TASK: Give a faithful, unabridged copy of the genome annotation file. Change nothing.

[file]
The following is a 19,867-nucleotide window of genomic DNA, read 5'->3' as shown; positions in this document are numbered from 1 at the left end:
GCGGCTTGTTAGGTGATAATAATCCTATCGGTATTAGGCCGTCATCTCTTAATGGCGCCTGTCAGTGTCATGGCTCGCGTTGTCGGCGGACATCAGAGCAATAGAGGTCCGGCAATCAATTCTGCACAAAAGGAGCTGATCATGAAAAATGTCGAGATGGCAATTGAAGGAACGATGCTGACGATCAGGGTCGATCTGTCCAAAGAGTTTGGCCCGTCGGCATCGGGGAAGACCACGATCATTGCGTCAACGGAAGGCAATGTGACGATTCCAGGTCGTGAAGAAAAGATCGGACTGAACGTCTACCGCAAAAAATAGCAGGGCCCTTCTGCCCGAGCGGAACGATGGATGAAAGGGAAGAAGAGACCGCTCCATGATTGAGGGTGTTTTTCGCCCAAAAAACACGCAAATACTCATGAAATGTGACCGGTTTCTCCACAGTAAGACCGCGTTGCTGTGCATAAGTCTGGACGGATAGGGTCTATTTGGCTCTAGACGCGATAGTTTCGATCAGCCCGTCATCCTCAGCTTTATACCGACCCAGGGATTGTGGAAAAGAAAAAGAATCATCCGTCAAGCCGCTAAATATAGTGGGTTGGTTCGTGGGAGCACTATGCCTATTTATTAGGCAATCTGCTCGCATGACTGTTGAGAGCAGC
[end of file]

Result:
The following is a 19,867-nucleotide window of genomic DNA, read 5'->3' as shown; positions in this document are numbered from 1 at the left end:
GCGGCTTGTTAGGTGATAATAATCCTATCGGTATTAGGCCGTCATCTCTTAATGGCGCCTGTCAGTGTCATGGCTCGCGTTGTCGGCGGACATCAGAGCAATAGAGGTCCGGCAATCAATTCTGCACAAAAGGAGCTGATCATGAAAAATGTCGAGATGGCAATTGAAGGAACGATGCTGACGATCAGGGTCGATCTGTCCAAAGAGTTTGGCCCGTCGGCATCGGGGAAGACCACGATCATTGCGTCAACGGAAGGCAATGTGACGATTCCAGGTCGTGAAGAAAAGATCGGACTGAACGTCTACCGCAAAAAATAGCAGGGCCCTTCTGCCCGAGCGGAACGATGGATGAAAGGGAAGAAGAGACCGCTCCATGATTGAGGGTGTTTTTCGCCCAAAAAACACGCAAATACTCATGAAATGTGACCGGTTTCTCCACAGTAAGACCGCGTTGCTGTGCATAAGTCTGGACGGATAGGGTCTATTTGGCTCTAGACGCGATAGTTTCGATCAGCCCGTCATCCTCAGCTTTATACCGACCCAGGGATTGTGGAAAAGAAAAAGAATCATCCGTCAAGCCGCTAAATATAGTGGGTTGGTTCGTGGGAGCACTATGCCTATTTATTAGGCAATCTGCTCGCATGACTGTTGAGAGCAGC